Without waiting for a reply, Gonzo did an about-face, curtly dismissing the D.A., then joined Bernie inside the house. He slugged his friend and partner good-naturedly on the upper arm, then followed him down the hallway to the bedroom where the third murder had taken place. Voicing an earlier thought, Gonzo muttered to Bernie, “That arrogant bastard. His flunkies lost that evidence–not me… Jesus, Big Daddy.”
“Aahh, shee-eet, man, don’t let him get to you. Examining board cleared you, so that’s behind us now. Anyway, his attitude has nothing to do with that lost evidence. He’s jealous of your professional reputation. You’re the best there is–rough, tough, and hard to bluff.” Bernie patted his friend on the back.
In a lighter vein, he added, “Still chewing that red stuff, I see. Really think that’ll break your smoking habit for good? Ain’tcha worried it’ll rot your teeth?”
“It sure as hell tastes better,” Gonzo replied, sticking another licorice bit in his mouth. “And, running around with rotten teeth sure beats the alternative. With California’s new smoking ordinance–or should I say smokeless ordinance?–I wonder what they’ll ban next? Maybe licorice? The day they do that, that’ll be the day I march on City Hall!”
“Mr. Tough Guy,” Bernie joked, standing aside as they reached the bedroom, allowing Gonzo to enter first. Bernie had already viewed the corpse and his body language revealed he wasn’t enthusiastic about taking a second look.
“You got that right, partner.”
Now for the mean scene, Gonzo thought. The odor of urine and stale cigarettes billowed out of the room, but he took a deep breath and entered. A seasoned veteran, he was used to man’s inhumanity to man, but nothing prepared him for what lay inside the room:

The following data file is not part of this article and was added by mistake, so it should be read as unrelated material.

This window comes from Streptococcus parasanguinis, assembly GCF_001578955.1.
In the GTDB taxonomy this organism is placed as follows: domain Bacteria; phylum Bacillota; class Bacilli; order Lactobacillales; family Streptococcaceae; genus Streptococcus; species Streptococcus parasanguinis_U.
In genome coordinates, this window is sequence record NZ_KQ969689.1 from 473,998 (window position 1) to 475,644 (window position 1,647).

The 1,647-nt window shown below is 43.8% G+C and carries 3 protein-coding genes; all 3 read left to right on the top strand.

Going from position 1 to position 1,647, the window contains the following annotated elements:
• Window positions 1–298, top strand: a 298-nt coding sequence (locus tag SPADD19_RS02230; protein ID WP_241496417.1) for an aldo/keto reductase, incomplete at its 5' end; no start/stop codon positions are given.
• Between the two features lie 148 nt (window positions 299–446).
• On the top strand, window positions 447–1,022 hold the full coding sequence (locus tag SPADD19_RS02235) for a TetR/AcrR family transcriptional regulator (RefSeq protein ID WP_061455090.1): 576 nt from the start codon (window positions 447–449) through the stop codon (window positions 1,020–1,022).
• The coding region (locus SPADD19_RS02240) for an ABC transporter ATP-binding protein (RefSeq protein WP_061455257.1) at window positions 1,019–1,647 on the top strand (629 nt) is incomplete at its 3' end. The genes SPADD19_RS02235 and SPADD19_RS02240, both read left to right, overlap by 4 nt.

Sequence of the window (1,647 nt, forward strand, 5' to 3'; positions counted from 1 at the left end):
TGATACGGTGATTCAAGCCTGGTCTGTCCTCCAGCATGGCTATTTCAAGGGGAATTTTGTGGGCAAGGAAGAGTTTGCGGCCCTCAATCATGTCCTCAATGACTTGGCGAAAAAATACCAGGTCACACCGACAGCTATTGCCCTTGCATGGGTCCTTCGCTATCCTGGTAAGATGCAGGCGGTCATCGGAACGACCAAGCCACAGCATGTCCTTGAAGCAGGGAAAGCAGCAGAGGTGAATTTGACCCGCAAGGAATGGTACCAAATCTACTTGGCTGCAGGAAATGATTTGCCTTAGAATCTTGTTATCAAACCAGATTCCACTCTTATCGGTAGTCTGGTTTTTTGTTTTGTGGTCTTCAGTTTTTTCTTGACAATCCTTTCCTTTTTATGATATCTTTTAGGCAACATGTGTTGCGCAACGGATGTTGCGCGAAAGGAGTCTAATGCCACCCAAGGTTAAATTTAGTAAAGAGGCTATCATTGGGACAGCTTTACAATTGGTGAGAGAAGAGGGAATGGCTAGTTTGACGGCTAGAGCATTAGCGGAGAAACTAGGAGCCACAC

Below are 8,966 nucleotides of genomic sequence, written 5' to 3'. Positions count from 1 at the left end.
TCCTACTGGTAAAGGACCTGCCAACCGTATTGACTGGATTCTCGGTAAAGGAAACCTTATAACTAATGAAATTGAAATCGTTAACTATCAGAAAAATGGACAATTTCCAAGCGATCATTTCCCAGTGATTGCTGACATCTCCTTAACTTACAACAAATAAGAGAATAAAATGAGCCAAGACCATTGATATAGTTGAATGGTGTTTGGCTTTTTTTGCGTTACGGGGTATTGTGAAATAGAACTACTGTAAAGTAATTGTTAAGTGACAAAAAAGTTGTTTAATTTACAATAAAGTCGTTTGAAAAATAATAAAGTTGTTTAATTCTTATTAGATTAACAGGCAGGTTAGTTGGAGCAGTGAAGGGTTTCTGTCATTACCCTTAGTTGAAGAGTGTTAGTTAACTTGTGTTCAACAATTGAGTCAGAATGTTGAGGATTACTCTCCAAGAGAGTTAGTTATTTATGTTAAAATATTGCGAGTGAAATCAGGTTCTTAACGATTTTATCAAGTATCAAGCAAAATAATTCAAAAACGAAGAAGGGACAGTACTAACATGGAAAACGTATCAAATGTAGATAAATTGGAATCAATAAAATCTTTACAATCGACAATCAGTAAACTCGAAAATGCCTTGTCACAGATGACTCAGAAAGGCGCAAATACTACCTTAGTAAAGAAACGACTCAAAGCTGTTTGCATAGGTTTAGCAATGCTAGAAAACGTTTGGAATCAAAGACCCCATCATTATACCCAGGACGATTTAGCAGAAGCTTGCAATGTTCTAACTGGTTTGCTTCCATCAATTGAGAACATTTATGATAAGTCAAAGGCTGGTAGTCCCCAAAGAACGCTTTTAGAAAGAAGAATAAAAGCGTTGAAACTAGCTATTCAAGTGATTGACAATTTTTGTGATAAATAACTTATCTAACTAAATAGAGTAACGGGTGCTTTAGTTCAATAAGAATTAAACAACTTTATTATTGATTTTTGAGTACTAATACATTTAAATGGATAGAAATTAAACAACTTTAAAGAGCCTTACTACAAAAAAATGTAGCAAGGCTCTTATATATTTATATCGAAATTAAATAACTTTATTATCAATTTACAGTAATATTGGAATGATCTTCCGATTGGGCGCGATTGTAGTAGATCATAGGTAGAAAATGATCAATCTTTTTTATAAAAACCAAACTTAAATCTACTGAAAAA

Flies were swarming around what had once been a lovely woman, but was now a grisly corpse. Janet Ames had died a horrible death. Her throat had been slashed and then some sadistic monster had cut off her left breast and jammed it in her mouth.
Gonzo felt the blood drain from his face. His mouth went dry and he knew he must look as white as the lifeless corpse in front of him. His head spun, but he wanted to get this over with fast, so he called up all reserves of his professionalism to continue the examination, to study details.
As Gonzo worked, it was noisy inside his head: Oh, Jesus … Jesus, what a dreadful way to die. They had a real sicko on their hands, all right.
The sight was not the bloodiest scene Gonzo had ever witnessed, but it was sure the nastiest. He controlled himself until he finished scrutinizing the crime scene, then raced out of the house, gagging as he spit a bit of licorice into a shrub. When he asked Bernie for a cigarette, his partner handed him one without hesitation. Gonzo’s irregular breathing extinguished the match, but after several attempts to light it, he finally succeeded, raggedly inhaling the harsh, calming tobacco.
Tough guys who’ve seen it all–that’s us. Yeah, sure!
Visibly shaken, the partners puffed silently, thin ribbons of noxious smoke drifting upwards to envelop the porch light like toxic smog.
Bernie recovered first, and said, “Aahh, shee-eet, Gonzo, what did you think when you saw that manila folder? It’s just like the ones the killer left before, only this one’s marked with an S. Wonder what the psycho’s trying to tell us, leaving clues like that? Sure hope this victim’s not another one of Casey’s cases. Since the other two were hers, that could make her a suspect.